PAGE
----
• Digital Voice Recorder
• 8-bit Sound Recording
• 8 kHz Sampling Rate
• Sound Frequency up to 4000 Hz
• Maximum Recording Time 4 1/4 Minutes
• Very Small Board Size
• Less than 700 Bytes of Code
This application note describes how to record, store and play back sound using any AVR microcontroller with A/D converter, the AT45DB161B DataFlash memory and a few extra components.
This application note shows in detail the usage of the A/D Converter for sound recording, the Serial Peripheral Interface – SPI – for accessing the external DataFlash memory and the Pulse Width Modulation – PWM – for playback. Typical applications that would require one or more of these blocks are temperature loggers, telephone answering machines, or digital voice recorders.
The AT45DB161B DataFlash is a 2.7 volt only, Serial-interface Flash memory. Its 16 Mbit of memory are organized as 4096 pages of 528 bytes each. In addition to its main memory, the DataFlash contains two SRAM data buffers of 528 bytes each. The buffers allow a virtually continuous data stream to be written to the DataFlash.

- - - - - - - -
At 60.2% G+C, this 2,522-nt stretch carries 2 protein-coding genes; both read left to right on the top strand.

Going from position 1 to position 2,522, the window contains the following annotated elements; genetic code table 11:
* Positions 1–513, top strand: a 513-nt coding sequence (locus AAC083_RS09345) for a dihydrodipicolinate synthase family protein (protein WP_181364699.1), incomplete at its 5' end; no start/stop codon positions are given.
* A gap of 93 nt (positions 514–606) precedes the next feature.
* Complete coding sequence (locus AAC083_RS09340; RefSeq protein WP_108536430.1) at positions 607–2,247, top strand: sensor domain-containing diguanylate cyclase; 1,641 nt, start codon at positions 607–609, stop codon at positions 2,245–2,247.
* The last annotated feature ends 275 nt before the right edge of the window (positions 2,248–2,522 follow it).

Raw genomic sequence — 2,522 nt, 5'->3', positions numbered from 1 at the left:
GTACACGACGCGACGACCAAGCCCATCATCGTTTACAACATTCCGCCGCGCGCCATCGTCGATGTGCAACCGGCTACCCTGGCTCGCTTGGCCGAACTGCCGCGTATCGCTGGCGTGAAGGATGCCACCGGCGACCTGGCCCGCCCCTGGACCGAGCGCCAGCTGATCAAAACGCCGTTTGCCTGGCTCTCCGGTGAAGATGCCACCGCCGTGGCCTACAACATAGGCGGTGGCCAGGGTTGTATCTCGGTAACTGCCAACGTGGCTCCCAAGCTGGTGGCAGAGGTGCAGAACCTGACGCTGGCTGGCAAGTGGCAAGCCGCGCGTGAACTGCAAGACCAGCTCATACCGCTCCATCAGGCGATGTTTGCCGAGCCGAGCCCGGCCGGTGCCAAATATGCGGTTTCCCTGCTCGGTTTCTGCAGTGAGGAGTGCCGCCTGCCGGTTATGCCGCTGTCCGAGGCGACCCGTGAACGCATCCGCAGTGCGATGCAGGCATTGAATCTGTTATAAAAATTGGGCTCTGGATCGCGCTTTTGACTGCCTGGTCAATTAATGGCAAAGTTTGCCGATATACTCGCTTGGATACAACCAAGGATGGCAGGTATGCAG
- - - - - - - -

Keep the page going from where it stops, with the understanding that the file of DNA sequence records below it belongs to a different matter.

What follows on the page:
The AT45DB161B uses an SPI serial interface to sequentially access its data. This interface facilitates hardware layout, increases system reliability, minimizes switching noise, and reduces package size and active pin count. Typical applications are image storage, data storage and digital voice storage. The DataFlash operates at SPI clock frequencies up to 20 MHz with a typical active read current consumption of 4 mA. It operates from a single voltage power supply (from 2.7V to 3.6V) for both the write and read operations.
Its serial interface is compatible to the Serial Peripheral Interface – SPI – Modes 0 and 3, thus it can easily be interfaced to the AVR microcontroller.
In this application note the AVR AT90S8535 is used to take analog samples from a microphone and convert them to digital values. Its built-in SPI controls data transfers to and from the DataFlash. The PWM feature of the AVR is used for playback. The code size is very small, the application will therefore also fit into smaller AVR devices.
Source: Atmel Corporation